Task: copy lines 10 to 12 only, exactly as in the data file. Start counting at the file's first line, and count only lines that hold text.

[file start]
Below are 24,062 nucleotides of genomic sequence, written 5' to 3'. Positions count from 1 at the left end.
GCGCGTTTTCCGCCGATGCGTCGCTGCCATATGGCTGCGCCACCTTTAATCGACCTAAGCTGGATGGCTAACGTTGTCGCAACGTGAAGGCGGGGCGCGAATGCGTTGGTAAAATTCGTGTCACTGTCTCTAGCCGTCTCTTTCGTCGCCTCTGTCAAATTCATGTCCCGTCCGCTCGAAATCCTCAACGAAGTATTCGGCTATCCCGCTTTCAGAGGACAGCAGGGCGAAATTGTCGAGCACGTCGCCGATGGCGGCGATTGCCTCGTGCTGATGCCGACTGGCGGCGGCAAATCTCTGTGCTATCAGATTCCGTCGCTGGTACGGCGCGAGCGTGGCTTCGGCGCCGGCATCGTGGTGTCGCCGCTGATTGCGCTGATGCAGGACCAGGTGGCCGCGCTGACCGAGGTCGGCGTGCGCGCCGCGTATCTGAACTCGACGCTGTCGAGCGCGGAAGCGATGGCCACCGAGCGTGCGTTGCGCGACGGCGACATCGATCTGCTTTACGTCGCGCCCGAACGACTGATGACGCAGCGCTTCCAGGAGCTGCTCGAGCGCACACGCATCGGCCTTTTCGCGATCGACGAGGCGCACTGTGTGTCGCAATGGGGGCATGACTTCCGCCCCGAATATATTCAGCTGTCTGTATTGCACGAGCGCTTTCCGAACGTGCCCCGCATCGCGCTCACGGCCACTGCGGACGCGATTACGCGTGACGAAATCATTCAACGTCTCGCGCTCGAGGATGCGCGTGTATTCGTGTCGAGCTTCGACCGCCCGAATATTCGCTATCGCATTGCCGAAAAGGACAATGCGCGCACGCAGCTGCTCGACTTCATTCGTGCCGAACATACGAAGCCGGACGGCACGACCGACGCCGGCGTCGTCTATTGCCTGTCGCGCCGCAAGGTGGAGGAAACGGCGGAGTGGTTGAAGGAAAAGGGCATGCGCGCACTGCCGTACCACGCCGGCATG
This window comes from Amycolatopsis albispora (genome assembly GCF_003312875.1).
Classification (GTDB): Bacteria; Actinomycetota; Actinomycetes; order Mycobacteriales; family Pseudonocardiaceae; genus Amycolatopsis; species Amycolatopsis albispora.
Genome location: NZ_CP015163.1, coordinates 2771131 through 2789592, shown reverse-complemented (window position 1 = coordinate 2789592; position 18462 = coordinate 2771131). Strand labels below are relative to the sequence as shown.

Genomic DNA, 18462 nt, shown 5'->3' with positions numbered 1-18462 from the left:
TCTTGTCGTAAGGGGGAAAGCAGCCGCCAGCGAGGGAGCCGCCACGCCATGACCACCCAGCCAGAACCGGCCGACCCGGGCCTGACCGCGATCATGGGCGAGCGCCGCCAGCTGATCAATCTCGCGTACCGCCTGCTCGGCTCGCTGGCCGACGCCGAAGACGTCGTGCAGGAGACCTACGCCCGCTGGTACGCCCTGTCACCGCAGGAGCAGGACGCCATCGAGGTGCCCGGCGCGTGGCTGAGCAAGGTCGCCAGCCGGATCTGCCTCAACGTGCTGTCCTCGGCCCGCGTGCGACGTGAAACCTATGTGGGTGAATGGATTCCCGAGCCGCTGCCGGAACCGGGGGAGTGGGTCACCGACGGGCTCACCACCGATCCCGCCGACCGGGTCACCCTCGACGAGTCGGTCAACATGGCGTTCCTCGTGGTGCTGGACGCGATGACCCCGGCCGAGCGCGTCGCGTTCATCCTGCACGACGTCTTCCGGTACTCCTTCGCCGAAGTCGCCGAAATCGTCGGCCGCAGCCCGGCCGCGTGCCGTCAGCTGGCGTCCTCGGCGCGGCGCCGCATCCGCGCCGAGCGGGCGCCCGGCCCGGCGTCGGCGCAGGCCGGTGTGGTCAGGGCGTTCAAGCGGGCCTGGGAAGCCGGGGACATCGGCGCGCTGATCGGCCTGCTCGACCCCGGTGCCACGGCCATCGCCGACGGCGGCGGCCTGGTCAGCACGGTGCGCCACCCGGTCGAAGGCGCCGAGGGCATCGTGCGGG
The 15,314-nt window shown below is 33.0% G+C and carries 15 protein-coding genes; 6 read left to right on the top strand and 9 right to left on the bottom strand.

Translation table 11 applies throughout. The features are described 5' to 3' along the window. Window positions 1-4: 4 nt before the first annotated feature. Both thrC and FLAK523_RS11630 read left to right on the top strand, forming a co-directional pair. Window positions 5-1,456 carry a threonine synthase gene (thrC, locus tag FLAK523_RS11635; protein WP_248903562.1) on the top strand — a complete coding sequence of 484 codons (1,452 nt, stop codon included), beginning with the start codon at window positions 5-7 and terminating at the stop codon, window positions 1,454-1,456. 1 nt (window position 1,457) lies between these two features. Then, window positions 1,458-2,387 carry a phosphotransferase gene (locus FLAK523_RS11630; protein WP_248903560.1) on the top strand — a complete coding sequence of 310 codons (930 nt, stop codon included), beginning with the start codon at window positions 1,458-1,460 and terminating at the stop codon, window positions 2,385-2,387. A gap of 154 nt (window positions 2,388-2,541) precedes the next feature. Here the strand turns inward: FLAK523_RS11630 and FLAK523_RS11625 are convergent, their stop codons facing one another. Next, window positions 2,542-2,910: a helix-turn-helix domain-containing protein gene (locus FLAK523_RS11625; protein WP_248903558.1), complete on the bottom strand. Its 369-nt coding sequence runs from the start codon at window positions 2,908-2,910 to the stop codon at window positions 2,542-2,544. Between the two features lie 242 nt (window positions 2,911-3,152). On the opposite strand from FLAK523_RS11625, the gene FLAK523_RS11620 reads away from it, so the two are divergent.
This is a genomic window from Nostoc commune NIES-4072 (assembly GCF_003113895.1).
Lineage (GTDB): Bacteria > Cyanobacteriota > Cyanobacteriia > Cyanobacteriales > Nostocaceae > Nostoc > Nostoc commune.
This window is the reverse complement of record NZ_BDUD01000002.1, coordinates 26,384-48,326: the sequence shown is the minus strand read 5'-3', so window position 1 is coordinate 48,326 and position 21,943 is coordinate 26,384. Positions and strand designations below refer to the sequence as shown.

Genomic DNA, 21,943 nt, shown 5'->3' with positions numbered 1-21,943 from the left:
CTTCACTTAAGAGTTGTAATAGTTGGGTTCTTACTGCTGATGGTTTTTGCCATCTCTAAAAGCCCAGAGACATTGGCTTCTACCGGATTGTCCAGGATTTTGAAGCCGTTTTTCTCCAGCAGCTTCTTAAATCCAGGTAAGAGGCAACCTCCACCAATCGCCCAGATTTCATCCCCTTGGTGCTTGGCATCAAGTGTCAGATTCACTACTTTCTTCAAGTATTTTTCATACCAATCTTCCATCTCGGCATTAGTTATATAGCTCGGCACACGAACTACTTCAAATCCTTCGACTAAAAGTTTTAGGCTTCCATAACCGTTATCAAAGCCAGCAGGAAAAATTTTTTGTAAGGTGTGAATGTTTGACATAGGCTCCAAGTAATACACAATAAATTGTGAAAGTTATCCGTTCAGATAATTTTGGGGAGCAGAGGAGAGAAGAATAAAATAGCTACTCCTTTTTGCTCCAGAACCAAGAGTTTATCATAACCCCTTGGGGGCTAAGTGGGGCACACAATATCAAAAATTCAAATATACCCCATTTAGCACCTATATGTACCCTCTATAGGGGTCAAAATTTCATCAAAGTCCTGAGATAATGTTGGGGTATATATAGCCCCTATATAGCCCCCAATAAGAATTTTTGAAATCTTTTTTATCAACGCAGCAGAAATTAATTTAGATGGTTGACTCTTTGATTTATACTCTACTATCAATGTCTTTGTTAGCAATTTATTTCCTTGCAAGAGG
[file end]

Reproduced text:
This is a genomic window from Nostoc commune NIES-4072 (assembly GCF_003113895.1).
Lineage (GTDB): Bacteria > Cyanobacteriota > Cyanobacteriia > Cyanobacteriales > Nostocaceae > Nostoc > Nostoc commune.
This window is the reverse complement of record NZ_BDUD01000002.1, coordinates 26,384-48,326: the sequence shown is the minus strand read 5'-3', so window position 1 is coordinate 48,326 and position 21,943 is coordinate 26,384. Positions and strand designations below refer to the sequence as shown.